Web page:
Similarly, Dick Coury, the coach and general manager of the USFL's New England franchise, which held the USFL rights to former Baltimore Colts Quarterback Greg Landry, was quoted in The Washington Post as saying that he dealt those rights to Allen only after the latter had begun negotiations with Landry, whom Allen wound up signing. "I told George I'd like to be able to talk with my players before he does," Coury said wryly. Noting that Allen had had trouble with league rules during his long career as an NFL coach—he once traded a draft choice his team didn't own and on another occasion was blocked in court from jumping from one coaching job to another—Coury called Allen's handling of the Landry deal "semi-aboveboard, which is pretty good for George." Coury also said, "Rozelle couldn't control George for 14 years. If we can somehow do it, we'll already be one step up on the NFL."

Although Coury later denied having spoken so harshly of him, the question of "controlling" Allen was subsequently brought up at a meeting of league officials. But USFL Commissioner Chet Simmons said he had determined that the signing of Wrightman and Landry had involved no violation of league rules against tampering.

Will spring never arrive?


With Renee Richards as her coach and Nancy Lieberman as her trainer, Martina Navratilova has won 59 of 60 matches this year, taken the first two legs of the Grand Slam and amassed more than $1 million in prize money. Navratilova, who in the past sometimes seemed emotionally vulnerable, has also displayed signs of the mental toughness she'll need to win her first U.S. Open, which would earn her $90,000 in prize money and an additional $500,000 from something called the Playtex Challenge, a $1 million jackpot offered this year to anybody who won four selected women's events. Navratilova has already received $500,000 for winning three of them; an Open victory would complete the sweep.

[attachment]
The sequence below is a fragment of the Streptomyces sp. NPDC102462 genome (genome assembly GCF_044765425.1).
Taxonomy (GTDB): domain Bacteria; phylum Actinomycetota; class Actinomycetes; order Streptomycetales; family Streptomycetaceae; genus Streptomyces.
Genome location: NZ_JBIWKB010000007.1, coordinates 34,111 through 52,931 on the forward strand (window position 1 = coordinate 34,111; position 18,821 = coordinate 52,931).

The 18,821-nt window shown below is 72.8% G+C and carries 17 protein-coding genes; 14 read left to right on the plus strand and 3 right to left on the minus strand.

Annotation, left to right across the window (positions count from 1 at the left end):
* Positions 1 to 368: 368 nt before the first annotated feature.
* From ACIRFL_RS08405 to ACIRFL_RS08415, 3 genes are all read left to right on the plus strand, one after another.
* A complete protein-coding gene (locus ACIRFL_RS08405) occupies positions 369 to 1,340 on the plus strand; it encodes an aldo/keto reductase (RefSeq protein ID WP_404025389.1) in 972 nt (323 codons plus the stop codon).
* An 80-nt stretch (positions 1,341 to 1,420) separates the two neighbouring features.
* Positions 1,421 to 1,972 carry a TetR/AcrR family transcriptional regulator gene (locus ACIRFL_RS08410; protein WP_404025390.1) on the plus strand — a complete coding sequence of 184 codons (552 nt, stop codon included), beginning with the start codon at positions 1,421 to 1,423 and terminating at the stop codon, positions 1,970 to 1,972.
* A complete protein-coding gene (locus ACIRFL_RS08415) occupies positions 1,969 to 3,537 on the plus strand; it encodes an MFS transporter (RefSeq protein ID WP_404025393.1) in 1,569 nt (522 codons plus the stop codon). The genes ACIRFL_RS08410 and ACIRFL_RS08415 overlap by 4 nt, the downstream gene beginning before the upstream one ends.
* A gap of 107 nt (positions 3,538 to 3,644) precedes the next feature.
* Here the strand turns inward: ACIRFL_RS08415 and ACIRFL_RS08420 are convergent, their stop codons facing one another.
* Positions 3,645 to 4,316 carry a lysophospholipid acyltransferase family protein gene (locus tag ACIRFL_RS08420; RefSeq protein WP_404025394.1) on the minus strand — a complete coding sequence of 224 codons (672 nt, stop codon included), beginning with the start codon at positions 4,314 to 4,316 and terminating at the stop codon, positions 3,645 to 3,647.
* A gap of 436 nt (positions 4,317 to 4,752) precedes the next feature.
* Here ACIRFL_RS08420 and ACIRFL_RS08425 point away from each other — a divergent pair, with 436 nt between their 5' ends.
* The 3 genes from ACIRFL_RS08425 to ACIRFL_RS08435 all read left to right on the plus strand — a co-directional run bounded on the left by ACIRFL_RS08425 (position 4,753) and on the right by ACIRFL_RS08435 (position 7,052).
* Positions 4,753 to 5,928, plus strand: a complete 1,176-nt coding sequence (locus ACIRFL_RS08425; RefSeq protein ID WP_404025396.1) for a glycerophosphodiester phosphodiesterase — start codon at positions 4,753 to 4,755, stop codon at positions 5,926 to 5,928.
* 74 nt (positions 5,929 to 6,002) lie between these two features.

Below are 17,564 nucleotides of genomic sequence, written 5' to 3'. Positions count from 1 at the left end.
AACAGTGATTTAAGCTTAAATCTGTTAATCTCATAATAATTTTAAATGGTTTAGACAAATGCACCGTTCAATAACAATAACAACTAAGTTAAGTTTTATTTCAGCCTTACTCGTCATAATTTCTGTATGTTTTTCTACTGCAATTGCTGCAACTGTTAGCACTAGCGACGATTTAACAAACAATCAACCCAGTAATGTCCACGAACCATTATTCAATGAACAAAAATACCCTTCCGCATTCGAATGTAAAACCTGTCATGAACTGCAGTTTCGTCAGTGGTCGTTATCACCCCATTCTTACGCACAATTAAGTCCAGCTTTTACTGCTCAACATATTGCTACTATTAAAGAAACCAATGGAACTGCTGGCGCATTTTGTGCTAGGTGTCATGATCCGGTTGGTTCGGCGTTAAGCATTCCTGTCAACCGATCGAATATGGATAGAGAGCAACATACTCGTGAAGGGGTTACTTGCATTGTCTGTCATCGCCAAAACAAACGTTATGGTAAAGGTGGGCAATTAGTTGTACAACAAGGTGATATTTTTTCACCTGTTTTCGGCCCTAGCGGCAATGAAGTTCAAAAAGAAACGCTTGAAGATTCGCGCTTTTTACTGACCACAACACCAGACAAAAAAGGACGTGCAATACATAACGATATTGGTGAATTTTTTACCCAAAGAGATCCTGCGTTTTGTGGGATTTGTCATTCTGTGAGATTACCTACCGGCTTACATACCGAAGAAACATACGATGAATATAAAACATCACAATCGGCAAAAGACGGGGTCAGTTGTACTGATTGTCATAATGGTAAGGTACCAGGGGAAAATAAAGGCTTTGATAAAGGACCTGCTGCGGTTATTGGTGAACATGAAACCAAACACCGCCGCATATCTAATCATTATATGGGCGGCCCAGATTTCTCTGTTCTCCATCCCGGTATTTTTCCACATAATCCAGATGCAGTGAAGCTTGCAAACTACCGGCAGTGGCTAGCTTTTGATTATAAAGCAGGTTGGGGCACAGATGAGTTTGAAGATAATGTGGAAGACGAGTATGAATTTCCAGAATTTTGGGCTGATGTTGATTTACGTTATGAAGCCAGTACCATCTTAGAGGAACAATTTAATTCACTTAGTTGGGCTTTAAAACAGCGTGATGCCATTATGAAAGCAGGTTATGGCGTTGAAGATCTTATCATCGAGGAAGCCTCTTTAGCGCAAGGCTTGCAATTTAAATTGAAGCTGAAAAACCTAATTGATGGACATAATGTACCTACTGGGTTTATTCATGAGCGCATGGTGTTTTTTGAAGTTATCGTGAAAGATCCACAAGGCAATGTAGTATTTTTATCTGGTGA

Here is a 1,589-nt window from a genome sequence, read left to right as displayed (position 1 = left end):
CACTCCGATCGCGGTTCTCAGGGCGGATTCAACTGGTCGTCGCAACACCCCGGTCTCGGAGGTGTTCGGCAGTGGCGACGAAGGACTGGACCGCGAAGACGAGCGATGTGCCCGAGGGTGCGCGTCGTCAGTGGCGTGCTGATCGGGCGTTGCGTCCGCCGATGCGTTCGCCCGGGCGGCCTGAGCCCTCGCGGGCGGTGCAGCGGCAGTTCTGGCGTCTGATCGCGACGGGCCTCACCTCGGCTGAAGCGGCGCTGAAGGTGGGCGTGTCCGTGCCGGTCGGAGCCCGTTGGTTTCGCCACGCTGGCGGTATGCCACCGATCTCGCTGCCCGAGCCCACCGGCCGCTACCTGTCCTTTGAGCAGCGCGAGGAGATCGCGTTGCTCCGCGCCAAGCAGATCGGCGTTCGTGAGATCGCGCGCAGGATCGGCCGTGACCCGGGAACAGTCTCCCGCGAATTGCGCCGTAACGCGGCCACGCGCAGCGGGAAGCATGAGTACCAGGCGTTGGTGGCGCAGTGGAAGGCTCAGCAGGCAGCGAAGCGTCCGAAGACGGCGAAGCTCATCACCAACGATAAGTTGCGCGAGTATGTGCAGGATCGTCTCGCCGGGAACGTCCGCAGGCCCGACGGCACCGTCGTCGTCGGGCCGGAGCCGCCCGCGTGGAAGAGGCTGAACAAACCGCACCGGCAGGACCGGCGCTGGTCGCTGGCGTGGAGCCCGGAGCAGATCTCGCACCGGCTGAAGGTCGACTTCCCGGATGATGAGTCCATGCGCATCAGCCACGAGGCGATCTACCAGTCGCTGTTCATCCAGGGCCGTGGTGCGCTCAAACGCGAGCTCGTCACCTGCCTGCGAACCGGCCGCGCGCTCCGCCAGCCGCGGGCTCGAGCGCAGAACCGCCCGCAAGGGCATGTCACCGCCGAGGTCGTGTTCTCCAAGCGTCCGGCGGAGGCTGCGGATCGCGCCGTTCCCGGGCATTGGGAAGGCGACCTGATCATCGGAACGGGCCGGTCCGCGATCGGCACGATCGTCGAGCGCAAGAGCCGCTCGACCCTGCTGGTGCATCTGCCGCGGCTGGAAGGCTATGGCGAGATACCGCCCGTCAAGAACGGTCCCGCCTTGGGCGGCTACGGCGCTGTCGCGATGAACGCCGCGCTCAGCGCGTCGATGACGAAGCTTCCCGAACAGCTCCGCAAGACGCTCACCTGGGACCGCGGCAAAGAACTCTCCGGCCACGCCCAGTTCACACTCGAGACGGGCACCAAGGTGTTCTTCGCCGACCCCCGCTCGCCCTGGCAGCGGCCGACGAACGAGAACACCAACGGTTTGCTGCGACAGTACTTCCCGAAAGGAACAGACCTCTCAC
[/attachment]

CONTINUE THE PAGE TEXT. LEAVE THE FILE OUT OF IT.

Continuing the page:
But last week the outward serenity of Navratilova's magnificent season was disturbed by the abrupt resignation of Richards, who had coached her for nearly a year but who now insists that Navratilova can win the tournament with only Lieberman in her corner. "She's a fighter, and Nancy is a pretty positive influence on her," Richards told SI. "There's probably enough mental support from Nancy to carry Martina through." Why did Richards step aside? She says she had resumed her ophthalmology practice on a part-time basis last January and had planned to work at it full time after the U.S. Open but moved up the date because of a personality clash with Lieberman. "Nancy had begun to assert a greater role as Martina's adviser, calling the shots, and I felt I was losing my effectiveness," Richards says. "I began to feel a little left out, a little unappreciated. It was a gradual erosion, but if you want to know a particular incident that punctuated it, I wasn't invited to Nancy's birthday party at Wimbledon. Everyone and their brother was invited but I wasn't."